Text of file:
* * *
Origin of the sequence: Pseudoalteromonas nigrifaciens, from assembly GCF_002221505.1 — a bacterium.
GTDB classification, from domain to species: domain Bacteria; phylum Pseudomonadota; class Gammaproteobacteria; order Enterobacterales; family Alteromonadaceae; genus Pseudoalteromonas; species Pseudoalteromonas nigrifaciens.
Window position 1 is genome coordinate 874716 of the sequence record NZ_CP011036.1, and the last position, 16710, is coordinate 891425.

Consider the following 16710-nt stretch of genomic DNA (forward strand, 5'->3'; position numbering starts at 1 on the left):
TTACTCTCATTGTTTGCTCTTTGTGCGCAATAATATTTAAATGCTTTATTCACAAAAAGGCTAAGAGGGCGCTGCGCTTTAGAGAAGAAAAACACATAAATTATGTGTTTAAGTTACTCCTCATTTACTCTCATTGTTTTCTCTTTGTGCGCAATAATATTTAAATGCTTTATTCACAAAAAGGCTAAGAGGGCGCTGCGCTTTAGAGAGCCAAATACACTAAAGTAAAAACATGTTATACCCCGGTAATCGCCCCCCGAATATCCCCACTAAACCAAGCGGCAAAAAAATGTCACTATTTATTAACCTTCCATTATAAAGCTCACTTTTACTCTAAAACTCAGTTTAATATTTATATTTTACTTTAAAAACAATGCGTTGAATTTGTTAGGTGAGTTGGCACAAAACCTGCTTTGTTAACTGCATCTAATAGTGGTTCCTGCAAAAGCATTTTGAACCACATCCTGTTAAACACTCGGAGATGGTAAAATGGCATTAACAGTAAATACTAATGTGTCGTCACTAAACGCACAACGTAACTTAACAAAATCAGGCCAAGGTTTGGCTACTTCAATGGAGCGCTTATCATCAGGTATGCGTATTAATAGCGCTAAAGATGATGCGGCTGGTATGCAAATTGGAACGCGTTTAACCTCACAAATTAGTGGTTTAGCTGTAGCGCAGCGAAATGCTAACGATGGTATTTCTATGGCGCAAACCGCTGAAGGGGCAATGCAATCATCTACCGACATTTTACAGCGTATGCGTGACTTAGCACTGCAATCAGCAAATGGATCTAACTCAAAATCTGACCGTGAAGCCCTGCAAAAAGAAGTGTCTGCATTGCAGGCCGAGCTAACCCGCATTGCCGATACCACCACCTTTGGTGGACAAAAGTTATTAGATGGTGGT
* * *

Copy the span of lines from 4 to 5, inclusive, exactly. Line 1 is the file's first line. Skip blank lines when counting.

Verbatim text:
Consider the following 16710-nt stretch of genomic DNA (forward strand, 5'->3'; position numbering starts at 1 on the left):
TTACTCTCATTGTTTGCTCTTTGTGCGCAATAATATTTAAATGCTTTATTCACAAAAAGGCTAAGAGGGCGCTGCGCTTTAGAGAAGAAAAACACATAAATTATGTGTTTAAGTTACTCCTCATTTACTCTCATTGTTTTCTCTTTGTGCGCAATAATATTTAAATGCTTTATTCACAAAAAGGCTAAGAGGGCGCTGCGCTTTAGAGAGCCAAATACACTAAAGTAAAAACATGTTATACCCCGGTAATCGCCCCCCGAATATCCCCACTAAACCAAGCGGCAAAAAAATGTCACTATTTATTAACCTTCCATTATAAAGCTCACTTTTACTCTAAAACTCAGTTTAATATTTATATTTTACTTTAAAAACAATGCGTTGAATTTGTTAGGTGAGTTGGCACAAAACCTGCTTTGTTAACTGCATCTAATAGTGGTTCCTGCAAAAGCATTTTGAACCACATCCTGTTAAACACTCGGAGATGGTAAAATGGCATTAACAGTAAATACTAATGTGTCGTCACTAAACGCACAACGTAACTTAACAAAATCAGGCCAAGGTTTGGCTACTTCAATGGAGCGCTTATCATCAGGTATGCGTATTAATAGCGCTAAAGATGATGCGGCTGGTATGCAAATTGGAACGCGTTTAACCTCACAAATTAGTGGTTTAGCTGTAGCGCAGCGAAATGCTAACGATGGTATTTCTATGGCGCAAACCGCTGAAGGGGCAATGCAATCATCTACCGACATTTTACAGCGTATGCGTGACTTAGCACTGCAATCAGCAAATGGATCTAACTCAAAATCTGACCGTGAAGCCCTGCAAAAAGAAGTGTCTGCATTGCAGGCCGAGCTAACCCGCATTGCCGATACCACCACCTTTGGTGGACAAAAGTTATTAGATGGTGGT